Here are two questions people keep asking us:
1. It looks like many homeowners are getting solar systems with storage or battery backup. Our system doesn’t have batteries. Can we add them now?
Adding batteries to most existing systems is no problem. The configuration we’d likely use is called AC Coupling, and it’s fully compatible with all kinds of systems from micro inverters like Enphase to string inverters like SMA. The technical working of this connection is pretty far into the weeds, but we’d be happy to discuss and provide a quote to anyone interested.
2. We’ve noticed solar co-ops springing up in Virginia and West Virginia, promoting 20-25% discounts (sometimes even more). Is that possible? Do you do co-ops?
Answering the last question first, while you should never say never, I will say it’s very unlikely we’ll ever bid on any co-op offerings. I used to think that co-ops were a good thing because they promoted the growth of solar to many more homes in an area. But now, based on some of the recent installer selections and on direct experiences with members of multiple co-ops, I have concerns – about the installer evaluation process, about member expectations management, about co-op members’ protections. So we’ll opt out for now.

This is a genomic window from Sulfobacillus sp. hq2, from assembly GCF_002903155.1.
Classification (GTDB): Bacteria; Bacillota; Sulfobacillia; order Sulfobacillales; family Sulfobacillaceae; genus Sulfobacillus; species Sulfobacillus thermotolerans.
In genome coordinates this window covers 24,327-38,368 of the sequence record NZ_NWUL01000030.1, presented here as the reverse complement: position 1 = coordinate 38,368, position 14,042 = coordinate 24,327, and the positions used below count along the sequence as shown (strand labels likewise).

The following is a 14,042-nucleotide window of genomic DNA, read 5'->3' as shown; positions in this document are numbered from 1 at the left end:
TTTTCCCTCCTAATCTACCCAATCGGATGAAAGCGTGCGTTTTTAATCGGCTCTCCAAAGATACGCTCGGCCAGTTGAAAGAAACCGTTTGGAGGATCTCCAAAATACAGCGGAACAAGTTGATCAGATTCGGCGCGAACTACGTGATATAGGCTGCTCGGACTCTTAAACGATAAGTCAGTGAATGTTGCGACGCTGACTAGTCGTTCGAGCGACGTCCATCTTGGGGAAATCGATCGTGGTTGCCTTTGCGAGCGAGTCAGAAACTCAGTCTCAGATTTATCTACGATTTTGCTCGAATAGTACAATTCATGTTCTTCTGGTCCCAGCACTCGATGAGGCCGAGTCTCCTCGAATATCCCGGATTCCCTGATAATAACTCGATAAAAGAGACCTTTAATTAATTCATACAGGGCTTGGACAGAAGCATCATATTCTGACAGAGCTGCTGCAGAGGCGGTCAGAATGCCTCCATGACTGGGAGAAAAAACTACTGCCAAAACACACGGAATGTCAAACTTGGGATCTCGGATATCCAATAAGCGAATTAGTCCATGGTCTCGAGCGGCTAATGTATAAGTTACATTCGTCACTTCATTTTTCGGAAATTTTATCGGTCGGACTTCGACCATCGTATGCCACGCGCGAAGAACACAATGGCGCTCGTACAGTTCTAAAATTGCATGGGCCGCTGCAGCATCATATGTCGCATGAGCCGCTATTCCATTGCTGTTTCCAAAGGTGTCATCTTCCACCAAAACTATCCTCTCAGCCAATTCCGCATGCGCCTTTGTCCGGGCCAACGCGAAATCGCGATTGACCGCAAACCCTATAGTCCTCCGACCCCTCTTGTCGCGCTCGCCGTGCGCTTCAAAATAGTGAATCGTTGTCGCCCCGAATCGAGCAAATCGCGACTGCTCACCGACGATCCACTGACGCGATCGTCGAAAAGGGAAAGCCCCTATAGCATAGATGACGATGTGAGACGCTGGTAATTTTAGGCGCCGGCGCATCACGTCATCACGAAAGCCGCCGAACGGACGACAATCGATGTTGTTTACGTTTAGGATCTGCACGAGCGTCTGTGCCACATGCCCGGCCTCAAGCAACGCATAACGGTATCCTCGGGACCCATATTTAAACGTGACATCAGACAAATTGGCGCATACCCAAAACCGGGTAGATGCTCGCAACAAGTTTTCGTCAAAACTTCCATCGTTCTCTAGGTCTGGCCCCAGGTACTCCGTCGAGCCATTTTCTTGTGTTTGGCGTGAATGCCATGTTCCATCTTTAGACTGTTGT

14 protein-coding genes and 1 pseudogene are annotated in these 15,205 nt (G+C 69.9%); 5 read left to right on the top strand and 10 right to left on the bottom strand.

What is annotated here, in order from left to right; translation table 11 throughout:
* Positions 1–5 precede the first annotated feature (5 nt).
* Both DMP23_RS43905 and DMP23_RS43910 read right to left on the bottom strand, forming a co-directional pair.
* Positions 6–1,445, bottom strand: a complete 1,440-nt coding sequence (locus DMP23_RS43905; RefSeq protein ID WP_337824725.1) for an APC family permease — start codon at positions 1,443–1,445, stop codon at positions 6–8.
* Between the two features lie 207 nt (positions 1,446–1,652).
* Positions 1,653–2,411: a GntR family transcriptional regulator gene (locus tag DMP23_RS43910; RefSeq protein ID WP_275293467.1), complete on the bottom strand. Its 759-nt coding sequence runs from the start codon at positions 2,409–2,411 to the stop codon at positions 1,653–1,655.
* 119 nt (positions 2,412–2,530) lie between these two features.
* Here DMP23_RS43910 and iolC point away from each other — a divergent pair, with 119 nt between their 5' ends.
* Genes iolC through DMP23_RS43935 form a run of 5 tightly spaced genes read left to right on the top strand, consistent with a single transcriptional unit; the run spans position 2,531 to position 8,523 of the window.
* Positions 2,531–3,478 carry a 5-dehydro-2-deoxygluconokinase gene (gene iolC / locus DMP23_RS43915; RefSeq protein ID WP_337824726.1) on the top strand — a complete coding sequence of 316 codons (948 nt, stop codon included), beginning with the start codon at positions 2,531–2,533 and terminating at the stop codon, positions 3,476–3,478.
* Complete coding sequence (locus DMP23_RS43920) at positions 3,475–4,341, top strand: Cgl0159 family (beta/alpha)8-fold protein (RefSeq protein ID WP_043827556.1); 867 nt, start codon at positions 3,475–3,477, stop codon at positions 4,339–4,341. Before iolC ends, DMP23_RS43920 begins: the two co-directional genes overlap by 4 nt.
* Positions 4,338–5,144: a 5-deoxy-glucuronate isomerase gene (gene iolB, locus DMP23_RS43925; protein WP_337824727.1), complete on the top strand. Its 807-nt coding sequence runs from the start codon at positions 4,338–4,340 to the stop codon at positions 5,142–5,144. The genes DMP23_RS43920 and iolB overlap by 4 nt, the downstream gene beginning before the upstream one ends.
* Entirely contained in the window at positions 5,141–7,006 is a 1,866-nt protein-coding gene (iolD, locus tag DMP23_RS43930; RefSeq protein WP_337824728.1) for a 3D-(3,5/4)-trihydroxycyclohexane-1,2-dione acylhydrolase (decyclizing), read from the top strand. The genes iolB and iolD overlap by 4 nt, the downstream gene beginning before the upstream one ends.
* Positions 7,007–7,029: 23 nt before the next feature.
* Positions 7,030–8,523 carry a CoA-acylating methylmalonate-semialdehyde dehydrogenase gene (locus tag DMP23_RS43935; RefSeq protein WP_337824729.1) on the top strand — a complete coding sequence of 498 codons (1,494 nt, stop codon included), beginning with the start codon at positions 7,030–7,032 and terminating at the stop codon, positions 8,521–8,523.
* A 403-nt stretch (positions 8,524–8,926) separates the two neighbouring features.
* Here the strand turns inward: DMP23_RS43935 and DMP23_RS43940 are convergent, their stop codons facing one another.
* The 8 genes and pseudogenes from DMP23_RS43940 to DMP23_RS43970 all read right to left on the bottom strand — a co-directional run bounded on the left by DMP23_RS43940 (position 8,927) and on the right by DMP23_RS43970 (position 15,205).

One thing I know from having been in the solar business full-time for many years is this: No reputable installer can offer a 20% discount on a quality solar system and pay Community Power Network (CPN) a $600 fee per installation and make a fair profit. Real-world margins just aren’t that big. Believe me, I know.
So what you may get for your 20% discount is a 20% cheaper system, based on cheaper components, a new (and less qualified) installer looking for work, or cheap and unskilled labor. But that’s not a discount. It’s a cheaper system, and you get what you pay for.
As for the bulk discount, in my opinion that’s a fairy tale. Installers of any size already get best-tier prices from suppliers.
I always recommend that co-op folks get at least one alternate bid from someone besides the co-op committee’s selection. You’ve got nothing to lose, and when you compare apples-to-apples quotes, you may be pleasantly surprised.
Lots of Virginia and West Virginia families in co-op areas ended up liking our proposal better than the co-op installer’s proposal. Despite the supposed 20% discount, we’ve usually been more than price competitive. Not having to pay CPN $600 per job helps. So does the fact that we always show up with a very experienced, very professional crew, supervised by highly qualified people.